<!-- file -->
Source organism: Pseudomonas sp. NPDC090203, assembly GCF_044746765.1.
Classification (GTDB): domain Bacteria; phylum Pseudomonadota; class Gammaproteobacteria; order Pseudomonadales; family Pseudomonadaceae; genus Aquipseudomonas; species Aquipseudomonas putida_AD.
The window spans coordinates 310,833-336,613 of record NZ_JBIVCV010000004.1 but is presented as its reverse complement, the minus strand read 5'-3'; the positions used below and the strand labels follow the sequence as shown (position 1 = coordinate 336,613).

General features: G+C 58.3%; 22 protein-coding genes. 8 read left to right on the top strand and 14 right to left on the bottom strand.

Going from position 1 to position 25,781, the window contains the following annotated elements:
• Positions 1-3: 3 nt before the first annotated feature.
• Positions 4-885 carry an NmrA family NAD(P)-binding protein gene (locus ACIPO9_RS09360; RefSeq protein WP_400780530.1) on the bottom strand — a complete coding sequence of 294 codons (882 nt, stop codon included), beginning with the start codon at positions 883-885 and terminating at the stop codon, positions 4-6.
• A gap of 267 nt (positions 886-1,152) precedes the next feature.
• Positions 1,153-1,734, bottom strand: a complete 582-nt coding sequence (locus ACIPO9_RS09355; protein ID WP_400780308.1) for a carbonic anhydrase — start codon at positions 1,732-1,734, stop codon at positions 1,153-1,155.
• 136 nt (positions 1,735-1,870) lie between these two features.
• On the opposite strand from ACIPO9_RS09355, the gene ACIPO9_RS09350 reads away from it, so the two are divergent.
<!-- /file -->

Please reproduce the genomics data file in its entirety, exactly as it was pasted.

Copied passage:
Source organism: Pseudomonas sp. NPDC090203, assembly GCF_044746765.1.
Classification (GTDB): domain Bacteria; phylum Pseudomonadota; class Gammaproteobacteria; order Pseudomonadales; family Pseudomonadaceae; genus Aquipseudomonas; species Aquipseudomonas putida_AD.
The window spans coordinates 310,833-336,613 of record NZ_JBIVCV010000004.1 but is presented as its reverse complement, the minus strand read 5'-3'; the positions used below and the strand labels follow the sequence as shown (position 1 = coordinate 336,613).

General features: G+C 58.3%; 22 protein-coding genes. 8 read left to right on the top strand and 14 right to left on the bottom strand.

Going from position 1 to position 25,781, the window contains the following annotated elements:
• Positions 1-3: 3 nt before the first annotated feature.
• Positions 4-885 carry an NmrA family NAD(P)-binding protein gene (locus ACIPO9_RS09360; RefSeq protein WP_400780530.1) on the bottom strand — a complete coding sequence of 294 codons (882 nt, stop codon included), beginning with the start codon at positions 883-885 and terminating at the stop codon, positions 4-6.
• A gap of 267 nt (positions 886-1,152) precedes the next feature.
• Positions 1,153-1,734, bottom strand: a complete 582-nt coding sequence (locus ACIPO9_RS09355; protein ID WP_400780308.1) for a carbonic anhydrase — start codon at positions 1,732-1,734, stop codon at positions 1,153-1,155.
• 136 nt (positions 1,735-1,870) lie between these two features.
• On the opposite strand from ACIPO9_RS09355, the gene ACIPO9_RS09350 reads away from it, so the two are divergent.